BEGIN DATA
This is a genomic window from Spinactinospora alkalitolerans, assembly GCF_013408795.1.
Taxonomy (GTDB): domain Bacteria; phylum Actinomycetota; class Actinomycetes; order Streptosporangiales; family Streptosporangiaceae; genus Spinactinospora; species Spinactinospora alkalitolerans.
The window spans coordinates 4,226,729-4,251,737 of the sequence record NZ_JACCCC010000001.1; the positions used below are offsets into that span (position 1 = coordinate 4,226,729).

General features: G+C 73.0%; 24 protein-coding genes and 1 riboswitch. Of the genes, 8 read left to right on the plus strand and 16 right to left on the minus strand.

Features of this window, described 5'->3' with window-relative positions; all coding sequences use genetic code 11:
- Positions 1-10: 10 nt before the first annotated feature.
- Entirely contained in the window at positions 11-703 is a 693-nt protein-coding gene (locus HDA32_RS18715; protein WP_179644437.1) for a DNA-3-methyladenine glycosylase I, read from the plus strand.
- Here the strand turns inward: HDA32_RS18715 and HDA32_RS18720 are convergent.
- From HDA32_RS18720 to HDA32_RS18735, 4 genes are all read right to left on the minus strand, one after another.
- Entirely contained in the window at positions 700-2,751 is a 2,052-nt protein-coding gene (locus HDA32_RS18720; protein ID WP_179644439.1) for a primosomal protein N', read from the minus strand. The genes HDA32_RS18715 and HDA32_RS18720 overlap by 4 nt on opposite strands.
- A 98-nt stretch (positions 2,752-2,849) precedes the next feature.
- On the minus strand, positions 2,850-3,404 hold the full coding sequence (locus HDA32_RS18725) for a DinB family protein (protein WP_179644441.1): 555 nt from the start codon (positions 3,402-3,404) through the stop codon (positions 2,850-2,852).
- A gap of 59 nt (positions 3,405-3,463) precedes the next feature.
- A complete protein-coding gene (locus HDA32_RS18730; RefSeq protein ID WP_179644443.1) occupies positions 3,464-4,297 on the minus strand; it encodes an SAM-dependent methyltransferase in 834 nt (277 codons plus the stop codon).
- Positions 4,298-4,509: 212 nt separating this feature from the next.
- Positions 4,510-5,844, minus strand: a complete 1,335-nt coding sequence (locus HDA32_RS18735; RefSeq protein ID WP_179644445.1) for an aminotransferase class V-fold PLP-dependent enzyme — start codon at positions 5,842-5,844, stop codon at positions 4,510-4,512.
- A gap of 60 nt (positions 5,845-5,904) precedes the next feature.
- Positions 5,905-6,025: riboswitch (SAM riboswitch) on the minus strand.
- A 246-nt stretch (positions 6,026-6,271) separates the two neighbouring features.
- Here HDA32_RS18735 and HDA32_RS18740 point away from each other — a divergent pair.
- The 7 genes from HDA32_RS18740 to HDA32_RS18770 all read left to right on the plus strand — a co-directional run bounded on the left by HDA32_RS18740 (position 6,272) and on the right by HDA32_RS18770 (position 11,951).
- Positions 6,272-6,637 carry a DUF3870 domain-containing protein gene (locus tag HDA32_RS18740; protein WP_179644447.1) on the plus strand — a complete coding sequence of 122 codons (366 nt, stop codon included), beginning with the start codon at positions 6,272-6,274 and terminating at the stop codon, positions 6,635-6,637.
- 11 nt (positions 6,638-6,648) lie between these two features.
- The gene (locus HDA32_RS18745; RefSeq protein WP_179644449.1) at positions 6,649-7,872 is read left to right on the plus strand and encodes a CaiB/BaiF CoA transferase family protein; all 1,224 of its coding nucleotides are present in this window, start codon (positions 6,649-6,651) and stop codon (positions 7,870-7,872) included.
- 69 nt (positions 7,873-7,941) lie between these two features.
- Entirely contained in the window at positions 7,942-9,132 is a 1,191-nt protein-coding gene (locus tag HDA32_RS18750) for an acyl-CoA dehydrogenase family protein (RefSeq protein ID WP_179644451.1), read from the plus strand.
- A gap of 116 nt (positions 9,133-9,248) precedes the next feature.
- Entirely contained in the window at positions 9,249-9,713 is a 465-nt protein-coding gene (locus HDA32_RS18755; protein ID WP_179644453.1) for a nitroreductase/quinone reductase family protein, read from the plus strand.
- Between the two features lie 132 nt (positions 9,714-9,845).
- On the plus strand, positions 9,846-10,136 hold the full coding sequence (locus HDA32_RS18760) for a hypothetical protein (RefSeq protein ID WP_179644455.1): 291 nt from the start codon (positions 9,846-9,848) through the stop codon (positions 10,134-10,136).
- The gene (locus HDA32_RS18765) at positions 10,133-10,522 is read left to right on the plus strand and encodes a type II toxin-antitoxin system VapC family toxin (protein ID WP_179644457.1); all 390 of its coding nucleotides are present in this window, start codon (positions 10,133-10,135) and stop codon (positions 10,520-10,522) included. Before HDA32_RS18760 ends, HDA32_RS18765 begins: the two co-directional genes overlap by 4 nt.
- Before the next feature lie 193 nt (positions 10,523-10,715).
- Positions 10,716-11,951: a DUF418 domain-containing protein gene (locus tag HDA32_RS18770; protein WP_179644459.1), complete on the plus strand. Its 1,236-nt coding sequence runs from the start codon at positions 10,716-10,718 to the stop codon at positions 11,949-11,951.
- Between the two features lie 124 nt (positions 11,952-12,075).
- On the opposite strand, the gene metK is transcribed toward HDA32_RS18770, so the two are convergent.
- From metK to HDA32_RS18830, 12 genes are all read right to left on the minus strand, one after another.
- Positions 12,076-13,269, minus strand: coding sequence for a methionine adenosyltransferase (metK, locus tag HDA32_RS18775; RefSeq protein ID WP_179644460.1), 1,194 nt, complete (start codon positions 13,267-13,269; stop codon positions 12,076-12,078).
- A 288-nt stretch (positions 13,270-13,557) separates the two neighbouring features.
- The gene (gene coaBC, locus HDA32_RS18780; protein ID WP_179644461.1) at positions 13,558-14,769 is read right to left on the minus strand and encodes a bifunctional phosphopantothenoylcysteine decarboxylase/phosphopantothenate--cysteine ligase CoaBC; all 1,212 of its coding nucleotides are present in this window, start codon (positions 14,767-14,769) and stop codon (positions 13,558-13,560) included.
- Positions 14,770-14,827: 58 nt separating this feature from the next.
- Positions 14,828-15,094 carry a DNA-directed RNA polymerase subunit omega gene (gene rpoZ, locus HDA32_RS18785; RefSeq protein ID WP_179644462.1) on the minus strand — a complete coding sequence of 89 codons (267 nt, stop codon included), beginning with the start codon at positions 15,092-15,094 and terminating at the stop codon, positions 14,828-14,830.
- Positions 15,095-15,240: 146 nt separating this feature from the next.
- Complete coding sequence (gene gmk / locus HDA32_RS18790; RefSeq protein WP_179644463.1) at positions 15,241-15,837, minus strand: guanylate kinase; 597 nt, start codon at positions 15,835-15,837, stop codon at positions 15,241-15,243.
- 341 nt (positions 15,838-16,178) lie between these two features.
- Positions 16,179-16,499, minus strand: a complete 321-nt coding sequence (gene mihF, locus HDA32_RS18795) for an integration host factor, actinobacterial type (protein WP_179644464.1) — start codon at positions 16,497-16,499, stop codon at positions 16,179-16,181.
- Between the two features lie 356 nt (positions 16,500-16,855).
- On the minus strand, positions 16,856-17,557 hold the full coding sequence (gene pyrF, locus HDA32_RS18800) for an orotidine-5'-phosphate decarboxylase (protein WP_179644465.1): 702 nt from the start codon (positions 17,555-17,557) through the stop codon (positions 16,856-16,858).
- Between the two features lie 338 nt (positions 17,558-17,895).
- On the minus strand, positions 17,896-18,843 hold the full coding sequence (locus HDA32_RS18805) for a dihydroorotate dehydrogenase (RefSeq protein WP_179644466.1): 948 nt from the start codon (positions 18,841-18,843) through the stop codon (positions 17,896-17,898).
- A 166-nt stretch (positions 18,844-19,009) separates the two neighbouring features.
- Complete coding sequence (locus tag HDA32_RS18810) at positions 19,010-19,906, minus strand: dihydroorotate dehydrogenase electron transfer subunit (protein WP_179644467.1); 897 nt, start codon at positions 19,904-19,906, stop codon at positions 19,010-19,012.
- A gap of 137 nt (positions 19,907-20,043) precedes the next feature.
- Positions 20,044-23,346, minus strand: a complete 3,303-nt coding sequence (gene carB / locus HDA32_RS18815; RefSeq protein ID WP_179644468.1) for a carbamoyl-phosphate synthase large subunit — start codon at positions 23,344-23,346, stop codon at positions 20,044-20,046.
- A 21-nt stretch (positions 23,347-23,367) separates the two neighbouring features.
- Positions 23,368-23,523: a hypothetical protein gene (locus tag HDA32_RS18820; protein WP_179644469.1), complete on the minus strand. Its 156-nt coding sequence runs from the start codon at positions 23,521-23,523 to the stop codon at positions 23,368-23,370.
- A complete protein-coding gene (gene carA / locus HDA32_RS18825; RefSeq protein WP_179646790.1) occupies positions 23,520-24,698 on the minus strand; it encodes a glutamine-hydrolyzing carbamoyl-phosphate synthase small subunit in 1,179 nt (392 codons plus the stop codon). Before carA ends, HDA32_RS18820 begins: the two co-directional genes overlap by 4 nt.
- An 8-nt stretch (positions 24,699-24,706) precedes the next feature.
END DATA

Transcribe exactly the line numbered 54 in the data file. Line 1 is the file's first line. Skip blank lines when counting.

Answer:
- A 21-nt stretch (positions 23,347-23,367) separates the two neighbouring features.